Yesterday, LinkedIn/Black Enterprise told me “The Directors Guild of America (DGA) will present Brooklyn’s best … with the guild’s top honor, the Lifetime Achievement Award for Distinguished Achievement in Motion Picture Direction. This makes Lee the first Black person to receive this honor.” Well done, sir.
But not just “well done” — no, I feel like I owe you more than that.
To the Man Who Enthralled a Generation
Dear, Mr. Lee (who I’m sure some call “Shelton”, but out of reverence – I call “Spike”) —
A few people may be surprised to see you achieve this… I’m not.
I have been down with you since I first saw School Daze back when I was a kid who didn’t know what he was looking at. Shortly thereafter I’d see Do the Right Thing and learn so much, but I’d still watch that movie at least twice a year through my adulthood wishing I could be wise and brave (yet, well adjusted) like Mookie. She’s Gotta Have It came later for me, although it was released before any of the other movies I’ve already named. Basically staying up and watching movies I wasn’t supposed to with that one… but it taught me so much.
Malcolm X and Crooklyn are two of the biggest movies in my life! Whether it was an iconic scene about how, “that’s too much power for one man to have,” or scared little hood kids all-too-relatably running from, and then eventually overcoming, glue-sniffers… You had me, sir.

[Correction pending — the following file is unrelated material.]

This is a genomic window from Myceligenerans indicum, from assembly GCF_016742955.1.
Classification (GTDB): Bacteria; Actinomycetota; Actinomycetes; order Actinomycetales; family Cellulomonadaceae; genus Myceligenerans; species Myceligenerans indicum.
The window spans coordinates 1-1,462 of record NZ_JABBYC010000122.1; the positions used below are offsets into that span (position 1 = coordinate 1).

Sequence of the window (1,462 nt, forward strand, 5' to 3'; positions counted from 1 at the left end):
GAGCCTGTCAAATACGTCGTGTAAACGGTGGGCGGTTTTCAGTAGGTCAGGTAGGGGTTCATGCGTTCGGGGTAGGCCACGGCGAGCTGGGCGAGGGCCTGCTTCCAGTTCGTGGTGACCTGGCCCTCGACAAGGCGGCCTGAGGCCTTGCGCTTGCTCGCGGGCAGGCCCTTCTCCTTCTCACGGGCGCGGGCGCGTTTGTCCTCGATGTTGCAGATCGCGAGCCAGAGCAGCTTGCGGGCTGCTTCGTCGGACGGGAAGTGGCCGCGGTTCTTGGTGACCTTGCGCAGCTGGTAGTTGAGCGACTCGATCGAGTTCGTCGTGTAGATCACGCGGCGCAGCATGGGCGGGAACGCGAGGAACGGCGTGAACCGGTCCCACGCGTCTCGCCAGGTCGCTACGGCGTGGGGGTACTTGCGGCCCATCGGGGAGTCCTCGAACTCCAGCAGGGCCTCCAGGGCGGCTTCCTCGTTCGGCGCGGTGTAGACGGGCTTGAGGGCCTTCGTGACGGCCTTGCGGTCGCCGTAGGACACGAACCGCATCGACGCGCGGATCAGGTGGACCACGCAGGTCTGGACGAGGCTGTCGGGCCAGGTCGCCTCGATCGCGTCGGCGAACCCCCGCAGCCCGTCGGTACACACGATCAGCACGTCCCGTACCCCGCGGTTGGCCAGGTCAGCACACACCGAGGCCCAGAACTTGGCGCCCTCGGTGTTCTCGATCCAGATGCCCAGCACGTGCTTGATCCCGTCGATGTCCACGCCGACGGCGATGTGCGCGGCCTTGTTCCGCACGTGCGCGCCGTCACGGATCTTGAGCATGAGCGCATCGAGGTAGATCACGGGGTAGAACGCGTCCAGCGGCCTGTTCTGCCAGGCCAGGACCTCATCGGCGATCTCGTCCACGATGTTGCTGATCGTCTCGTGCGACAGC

I remember seeing Girl 6, Mo’ Better Blues, and She Hate Me (which was much later) at some point – but I can’t tell you any of the plot points of either film — only that Theresa Randle had a sexy voice (I probably wasn’t supposed to be watching that one, either – now that I think about it – but the chick yelling about her feet – LOL!). Sorry to be foggy on the details, but still… You had me, sir.
Get on the Bus let me see something else I didn’t really understand at the time… Brotherhood.
He Got Game and Love & Basketball – both tied to your name – seemed like separate harshly honest love letters from a sports fan speaking of love through a symbolic sports device he knew well. All while still conveying varying flavors of sensitivity that a young Black Male mind like mine needed to see. Each movie frustrated me to no end, but damn… You had me, sir.
Without you, The Best Man probably would’ve happened – but I’m happy you were tied to it. That movie still has one of the most solid “yay, comeuppance”-but-“who was really wrong?” type plots I’ve ever seen.
I never say John Leguizamo’s: Freak, but I remember hearing of it and seeing ads in comic books. I also never saw 4 Little Girls, but that was by choice. The subject matter was just too sad for me (although I may be ready to see it now).
I also may or may not have seen Jungle Fever. If I did, I was too young to remember it. The same with Clockers.
Summer of Sam literally had me afraid to go outside. Again… You had me, sir.
Bamboozled was a masterpiece, ahead of its time.
I had never even heard of 25th Hour (I now need to look that one up).
When I saw your name in the credits for Inside Man, I damn near lost my mind (such a GOOD ending).